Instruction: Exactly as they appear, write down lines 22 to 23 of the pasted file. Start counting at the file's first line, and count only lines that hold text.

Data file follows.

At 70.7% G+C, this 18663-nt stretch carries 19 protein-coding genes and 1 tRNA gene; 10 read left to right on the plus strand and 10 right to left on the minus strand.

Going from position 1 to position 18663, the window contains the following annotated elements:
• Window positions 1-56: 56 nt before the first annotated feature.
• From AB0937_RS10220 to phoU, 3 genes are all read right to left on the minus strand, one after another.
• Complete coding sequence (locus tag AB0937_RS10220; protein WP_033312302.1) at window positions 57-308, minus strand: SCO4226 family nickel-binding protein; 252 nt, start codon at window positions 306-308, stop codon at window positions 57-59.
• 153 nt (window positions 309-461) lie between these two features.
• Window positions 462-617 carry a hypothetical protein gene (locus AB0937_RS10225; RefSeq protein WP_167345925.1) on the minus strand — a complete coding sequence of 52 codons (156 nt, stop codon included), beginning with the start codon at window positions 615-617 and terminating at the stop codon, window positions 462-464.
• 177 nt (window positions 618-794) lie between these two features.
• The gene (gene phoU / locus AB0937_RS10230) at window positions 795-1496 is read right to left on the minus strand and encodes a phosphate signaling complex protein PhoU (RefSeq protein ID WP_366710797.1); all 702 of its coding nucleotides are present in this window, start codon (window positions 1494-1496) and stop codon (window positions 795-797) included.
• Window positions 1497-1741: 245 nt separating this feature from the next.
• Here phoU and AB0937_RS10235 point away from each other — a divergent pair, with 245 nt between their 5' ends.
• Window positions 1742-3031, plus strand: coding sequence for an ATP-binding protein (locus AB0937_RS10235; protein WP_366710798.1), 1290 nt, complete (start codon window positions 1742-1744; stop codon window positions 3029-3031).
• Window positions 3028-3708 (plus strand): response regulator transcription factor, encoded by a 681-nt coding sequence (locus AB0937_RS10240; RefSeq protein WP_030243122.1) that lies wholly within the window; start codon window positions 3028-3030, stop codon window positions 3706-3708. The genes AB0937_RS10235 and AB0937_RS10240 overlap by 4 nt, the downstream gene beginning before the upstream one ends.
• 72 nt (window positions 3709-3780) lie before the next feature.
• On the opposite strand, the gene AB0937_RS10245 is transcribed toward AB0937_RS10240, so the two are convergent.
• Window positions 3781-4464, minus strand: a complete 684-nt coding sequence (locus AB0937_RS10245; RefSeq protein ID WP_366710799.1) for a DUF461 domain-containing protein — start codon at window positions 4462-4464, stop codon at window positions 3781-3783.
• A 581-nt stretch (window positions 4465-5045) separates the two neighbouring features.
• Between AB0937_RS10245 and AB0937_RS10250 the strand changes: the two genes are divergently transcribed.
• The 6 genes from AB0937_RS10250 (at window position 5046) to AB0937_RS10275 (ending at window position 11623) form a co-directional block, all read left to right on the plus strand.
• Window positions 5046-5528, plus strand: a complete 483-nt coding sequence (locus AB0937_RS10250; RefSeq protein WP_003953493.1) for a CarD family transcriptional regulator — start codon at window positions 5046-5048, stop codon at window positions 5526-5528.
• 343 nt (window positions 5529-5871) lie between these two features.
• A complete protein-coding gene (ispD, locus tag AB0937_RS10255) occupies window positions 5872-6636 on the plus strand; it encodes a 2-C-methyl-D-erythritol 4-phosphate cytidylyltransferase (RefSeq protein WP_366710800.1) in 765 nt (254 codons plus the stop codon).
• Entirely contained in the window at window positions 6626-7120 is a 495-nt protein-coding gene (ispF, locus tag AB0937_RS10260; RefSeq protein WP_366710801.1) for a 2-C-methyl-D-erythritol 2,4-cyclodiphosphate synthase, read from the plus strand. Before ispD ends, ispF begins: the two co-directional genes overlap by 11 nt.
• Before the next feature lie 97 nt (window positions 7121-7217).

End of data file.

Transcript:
• A complete protein-coding gene (ispD, locus tag AB0937_RS10255) occupies window positions 5872-6636 on the plus strand; it encodes a 2-C-methyl-D-erythritol 4-phosphate cytidylyltransferase (RefSeq protein WP_366710800.1) in 765 nt (254 codons plus the stop codon).
• Entirely contained in the window at window positions 6626-7120 is a 495-nt protein-coding gene (ispF, locus tag AB0937_RS10260; RefSeq protein WP_366710801.1) for a 2-C-methyl-D-erythritol 2,4-cyclodiphosphate synthase, read from the plus strand. Before ispD ends, ispF begins: the two co-directional genes overlap by 11 nt.